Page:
Heading for 10 billion

The world population is projected to continue increasing over the next few decades, albeit with a steady decline in the actual growth rate due to plateauing birth rates.

The majority of this growth will occur in the developing world, particularly sub-Saharan Africa and India. The developed world will face its own set of challenges, however, including declining and ageing populations, and changing human migration patterns.

Taken as a whole, continuing population growth has significant implications for nearly all aspects of life, 1 including issues related to health and ageing, mass migration and urbanisation, demand for housing, inadequate food supplies and access to safe drinking water. 2

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Current trajectory

  • According to new analysis by the UN, there is an 80% chance that the world’s population, which has already reached 7.2 billion, will continue to grow throughout the twenty-first century, reaching between 9.6 billion and 12.3 billion by 2100. 1

  • Most of the growth will come from high-fertility countries, predominantly in Africa, and countries that already have large populations, including India, the Philippines, Indonesia, Pakistan and the US. 2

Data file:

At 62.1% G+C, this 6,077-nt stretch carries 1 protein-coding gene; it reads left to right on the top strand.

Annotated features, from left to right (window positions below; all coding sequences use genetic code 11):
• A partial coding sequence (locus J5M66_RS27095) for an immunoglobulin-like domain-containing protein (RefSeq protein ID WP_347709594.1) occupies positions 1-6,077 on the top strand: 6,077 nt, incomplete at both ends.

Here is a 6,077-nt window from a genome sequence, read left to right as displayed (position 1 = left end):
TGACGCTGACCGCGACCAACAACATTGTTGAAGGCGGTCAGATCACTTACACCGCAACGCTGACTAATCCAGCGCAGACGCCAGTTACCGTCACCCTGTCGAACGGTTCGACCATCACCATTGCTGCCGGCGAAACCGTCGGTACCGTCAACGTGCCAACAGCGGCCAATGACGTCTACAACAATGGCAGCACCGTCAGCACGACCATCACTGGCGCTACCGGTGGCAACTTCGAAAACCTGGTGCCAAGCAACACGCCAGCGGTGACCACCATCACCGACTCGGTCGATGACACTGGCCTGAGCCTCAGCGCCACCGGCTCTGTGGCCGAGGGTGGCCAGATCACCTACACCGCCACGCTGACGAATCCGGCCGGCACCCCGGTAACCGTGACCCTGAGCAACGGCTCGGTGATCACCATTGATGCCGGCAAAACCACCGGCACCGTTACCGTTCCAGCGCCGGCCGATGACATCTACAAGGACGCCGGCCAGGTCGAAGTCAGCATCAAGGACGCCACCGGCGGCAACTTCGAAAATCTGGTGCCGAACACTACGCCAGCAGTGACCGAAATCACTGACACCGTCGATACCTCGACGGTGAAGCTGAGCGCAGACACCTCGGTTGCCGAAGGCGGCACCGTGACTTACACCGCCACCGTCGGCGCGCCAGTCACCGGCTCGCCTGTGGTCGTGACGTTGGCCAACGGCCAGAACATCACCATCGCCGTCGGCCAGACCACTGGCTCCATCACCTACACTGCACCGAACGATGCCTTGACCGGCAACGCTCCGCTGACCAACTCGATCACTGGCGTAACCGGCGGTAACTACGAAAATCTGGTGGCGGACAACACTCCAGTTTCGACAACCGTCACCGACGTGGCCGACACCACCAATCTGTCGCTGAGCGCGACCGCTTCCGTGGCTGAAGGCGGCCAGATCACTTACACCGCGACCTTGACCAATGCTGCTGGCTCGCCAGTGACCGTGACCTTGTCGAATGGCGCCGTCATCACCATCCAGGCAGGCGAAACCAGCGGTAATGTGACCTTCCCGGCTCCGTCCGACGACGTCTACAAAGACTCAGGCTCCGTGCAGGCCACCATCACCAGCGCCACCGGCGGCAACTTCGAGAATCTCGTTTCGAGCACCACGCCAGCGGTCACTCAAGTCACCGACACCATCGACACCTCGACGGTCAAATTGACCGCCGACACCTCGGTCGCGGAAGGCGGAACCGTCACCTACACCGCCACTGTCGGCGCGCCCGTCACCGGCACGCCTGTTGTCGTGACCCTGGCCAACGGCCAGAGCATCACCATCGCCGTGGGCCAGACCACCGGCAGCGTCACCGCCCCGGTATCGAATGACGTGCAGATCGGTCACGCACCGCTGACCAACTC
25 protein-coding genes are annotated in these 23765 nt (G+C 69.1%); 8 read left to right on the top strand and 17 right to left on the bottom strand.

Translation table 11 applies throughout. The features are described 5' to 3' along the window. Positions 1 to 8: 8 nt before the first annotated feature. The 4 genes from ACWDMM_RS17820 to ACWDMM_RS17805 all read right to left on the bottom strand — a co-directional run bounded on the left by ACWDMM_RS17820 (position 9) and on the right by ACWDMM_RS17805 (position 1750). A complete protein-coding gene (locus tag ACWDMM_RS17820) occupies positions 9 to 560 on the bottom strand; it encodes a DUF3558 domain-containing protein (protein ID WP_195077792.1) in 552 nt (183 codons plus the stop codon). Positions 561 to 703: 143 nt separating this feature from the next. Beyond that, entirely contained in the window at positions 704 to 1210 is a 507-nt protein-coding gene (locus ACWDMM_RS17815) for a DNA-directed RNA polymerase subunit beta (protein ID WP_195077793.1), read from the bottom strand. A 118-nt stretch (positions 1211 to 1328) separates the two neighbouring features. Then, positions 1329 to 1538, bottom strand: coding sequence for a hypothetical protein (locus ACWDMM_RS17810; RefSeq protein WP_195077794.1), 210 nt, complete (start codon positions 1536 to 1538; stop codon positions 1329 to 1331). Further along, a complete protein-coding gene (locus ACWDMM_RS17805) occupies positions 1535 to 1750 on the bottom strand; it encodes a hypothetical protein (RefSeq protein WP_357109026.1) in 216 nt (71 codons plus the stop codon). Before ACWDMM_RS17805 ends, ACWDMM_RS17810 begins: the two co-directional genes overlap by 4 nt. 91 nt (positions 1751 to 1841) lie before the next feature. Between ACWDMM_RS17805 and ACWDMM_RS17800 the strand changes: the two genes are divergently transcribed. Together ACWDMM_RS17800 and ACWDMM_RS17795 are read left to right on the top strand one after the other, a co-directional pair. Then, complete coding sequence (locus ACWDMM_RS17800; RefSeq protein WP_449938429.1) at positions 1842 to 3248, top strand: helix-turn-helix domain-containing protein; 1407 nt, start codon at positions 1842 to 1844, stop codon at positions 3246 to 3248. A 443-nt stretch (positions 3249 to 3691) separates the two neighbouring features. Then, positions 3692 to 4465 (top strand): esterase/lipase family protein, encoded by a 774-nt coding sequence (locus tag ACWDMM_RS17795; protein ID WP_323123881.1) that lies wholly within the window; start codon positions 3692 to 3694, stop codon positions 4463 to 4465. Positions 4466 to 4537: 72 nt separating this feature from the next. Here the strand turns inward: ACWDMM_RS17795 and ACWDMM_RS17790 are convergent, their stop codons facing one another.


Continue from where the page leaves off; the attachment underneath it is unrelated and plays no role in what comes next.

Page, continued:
• A major reduction of fertility is projected for the group of least developed countries – from 4.53 children per woman today to 2.87 in 2045-2050, and 2.11 in 2095-2100. In the rest of the developing world fertility is expected to drop from today’s level of 2.40 children per woman to 2.09 in 2045-2050, and 1.93 in 2095-2100, thereby matching the levels projected for more developed countries by the end of the century. 3

  • More than 200 million women around the world would like to prevent or delay pregnancy, but lack access to family planning information or effective contraception. 4
  • In Pakistan 185 million people live on the equivalent of 8% of the US land area, a figure that is expected to increase to 271 million by 2050 – which is nearly equal to the total US population today. 5


  • A global population of 9.6 billion will place enormous pressure on agricultural land, water and energy supplies. This will have huge implications for political stability, labour markets, food security and efforts to tackle climate change. Resource management will be a significant challenge, for example, and conflicting plans for land usage (e.g. for food, biofuel, cash crops, etc.) may lead to heightened tensions.

  • A rapidly increasing population could exacerbate transnational crime, economic interdependency, and the spread of pandemics like HIV/AIDS. Increasing urbanisation will also add to the strain on urban resources.

  • However, rapid population growth could also raise the profile of social issues like gender equality, reproductive health, safe motherhood, human rights and emergency situations. 1

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